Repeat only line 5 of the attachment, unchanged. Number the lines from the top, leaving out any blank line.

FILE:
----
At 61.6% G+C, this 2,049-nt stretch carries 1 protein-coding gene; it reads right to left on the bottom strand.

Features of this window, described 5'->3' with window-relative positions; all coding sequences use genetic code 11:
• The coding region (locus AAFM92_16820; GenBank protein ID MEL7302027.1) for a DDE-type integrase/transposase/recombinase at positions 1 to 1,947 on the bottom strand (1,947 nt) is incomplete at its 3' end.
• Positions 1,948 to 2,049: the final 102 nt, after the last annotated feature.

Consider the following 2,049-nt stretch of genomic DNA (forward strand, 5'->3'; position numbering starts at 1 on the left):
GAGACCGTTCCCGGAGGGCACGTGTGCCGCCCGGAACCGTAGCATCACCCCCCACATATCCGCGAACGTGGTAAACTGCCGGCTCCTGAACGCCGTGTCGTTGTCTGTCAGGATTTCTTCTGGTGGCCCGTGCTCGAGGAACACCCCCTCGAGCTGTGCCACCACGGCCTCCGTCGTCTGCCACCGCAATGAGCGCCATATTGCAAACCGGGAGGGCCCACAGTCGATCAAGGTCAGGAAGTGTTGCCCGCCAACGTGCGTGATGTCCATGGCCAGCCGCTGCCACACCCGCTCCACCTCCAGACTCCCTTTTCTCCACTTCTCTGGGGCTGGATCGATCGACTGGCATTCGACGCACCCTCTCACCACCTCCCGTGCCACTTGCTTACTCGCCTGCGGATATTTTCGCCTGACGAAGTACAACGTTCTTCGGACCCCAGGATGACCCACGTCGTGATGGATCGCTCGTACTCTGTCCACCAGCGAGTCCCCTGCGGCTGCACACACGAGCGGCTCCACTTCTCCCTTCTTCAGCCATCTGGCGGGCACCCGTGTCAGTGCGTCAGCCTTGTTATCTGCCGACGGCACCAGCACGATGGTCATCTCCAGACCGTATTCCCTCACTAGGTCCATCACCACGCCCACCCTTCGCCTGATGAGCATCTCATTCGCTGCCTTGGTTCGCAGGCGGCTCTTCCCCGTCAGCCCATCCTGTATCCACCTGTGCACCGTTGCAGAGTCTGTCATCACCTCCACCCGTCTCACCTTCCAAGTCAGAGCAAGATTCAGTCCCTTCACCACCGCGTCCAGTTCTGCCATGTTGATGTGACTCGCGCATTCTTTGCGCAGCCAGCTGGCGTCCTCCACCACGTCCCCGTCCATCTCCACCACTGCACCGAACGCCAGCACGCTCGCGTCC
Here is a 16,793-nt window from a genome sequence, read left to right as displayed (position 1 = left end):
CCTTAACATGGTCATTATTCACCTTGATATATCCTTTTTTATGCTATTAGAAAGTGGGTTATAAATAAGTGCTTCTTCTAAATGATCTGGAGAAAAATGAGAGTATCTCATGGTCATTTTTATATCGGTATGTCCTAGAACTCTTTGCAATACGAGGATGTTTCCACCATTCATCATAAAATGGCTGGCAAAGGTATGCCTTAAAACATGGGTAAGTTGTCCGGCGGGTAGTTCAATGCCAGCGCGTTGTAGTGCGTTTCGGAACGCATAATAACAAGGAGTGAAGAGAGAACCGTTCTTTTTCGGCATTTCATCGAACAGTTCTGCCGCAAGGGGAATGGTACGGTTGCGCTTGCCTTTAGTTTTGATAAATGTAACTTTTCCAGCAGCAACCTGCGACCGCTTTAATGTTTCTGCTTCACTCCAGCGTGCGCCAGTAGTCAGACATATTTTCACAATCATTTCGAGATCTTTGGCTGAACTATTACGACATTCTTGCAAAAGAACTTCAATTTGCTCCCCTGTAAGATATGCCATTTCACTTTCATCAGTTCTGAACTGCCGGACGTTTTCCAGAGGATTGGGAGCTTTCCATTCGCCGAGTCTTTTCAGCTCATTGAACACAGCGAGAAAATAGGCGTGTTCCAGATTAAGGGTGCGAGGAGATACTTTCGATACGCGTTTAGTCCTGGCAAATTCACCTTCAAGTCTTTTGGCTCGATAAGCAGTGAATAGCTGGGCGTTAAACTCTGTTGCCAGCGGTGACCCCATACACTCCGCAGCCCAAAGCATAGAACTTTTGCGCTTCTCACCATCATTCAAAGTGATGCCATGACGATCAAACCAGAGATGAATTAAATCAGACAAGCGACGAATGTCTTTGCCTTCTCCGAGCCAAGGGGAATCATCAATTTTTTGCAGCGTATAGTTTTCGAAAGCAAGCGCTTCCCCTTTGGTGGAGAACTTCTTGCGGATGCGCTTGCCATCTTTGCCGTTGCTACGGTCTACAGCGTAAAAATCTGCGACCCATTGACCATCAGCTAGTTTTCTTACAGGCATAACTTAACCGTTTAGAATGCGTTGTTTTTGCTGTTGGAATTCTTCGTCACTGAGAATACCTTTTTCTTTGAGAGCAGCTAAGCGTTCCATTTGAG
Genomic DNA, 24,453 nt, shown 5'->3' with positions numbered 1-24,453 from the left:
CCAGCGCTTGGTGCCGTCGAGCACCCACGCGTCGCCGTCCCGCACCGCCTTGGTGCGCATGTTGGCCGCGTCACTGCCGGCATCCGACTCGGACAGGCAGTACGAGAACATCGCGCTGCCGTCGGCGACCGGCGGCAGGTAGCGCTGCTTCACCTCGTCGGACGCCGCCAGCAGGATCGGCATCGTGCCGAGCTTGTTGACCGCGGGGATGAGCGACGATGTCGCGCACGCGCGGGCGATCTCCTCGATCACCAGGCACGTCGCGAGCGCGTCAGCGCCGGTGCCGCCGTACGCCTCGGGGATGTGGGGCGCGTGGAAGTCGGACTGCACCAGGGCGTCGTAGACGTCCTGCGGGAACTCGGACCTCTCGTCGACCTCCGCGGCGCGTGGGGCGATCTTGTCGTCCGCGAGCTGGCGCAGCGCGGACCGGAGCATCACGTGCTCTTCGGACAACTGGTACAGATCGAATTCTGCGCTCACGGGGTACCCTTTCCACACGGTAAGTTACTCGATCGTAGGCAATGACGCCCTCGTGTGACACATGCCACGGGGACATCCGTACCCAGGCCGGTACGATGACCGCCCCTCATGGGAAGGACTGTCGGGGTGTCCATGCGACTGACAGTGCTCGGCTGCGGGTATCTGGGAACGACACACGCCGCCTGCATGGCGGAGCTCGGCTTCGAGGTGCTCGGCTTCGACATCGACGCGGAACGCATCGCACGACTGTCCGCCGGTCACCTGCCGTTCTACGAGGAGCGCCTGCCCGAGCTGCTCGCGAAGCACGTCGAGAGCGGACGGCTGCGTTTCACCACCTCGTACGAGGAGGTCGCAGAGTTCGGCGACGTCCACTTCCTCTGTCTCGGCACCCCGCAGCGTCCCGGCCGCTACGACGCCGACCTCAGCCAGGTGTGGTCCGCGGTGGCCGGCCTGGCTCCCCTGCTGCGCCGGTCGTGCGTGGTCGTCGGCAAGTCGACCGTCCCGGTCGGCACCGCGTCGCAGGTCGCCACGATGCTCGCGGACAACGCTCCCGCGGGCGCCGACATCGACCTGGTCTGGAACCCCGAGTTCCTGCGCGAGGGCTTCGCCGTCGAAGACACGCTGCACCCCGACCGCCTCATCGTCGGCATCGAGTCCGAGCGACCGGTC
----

Consider the following 2,049-nt stretch of genomic DNA (forward strand, 5'->3'; position numbering starts at 1 on the left):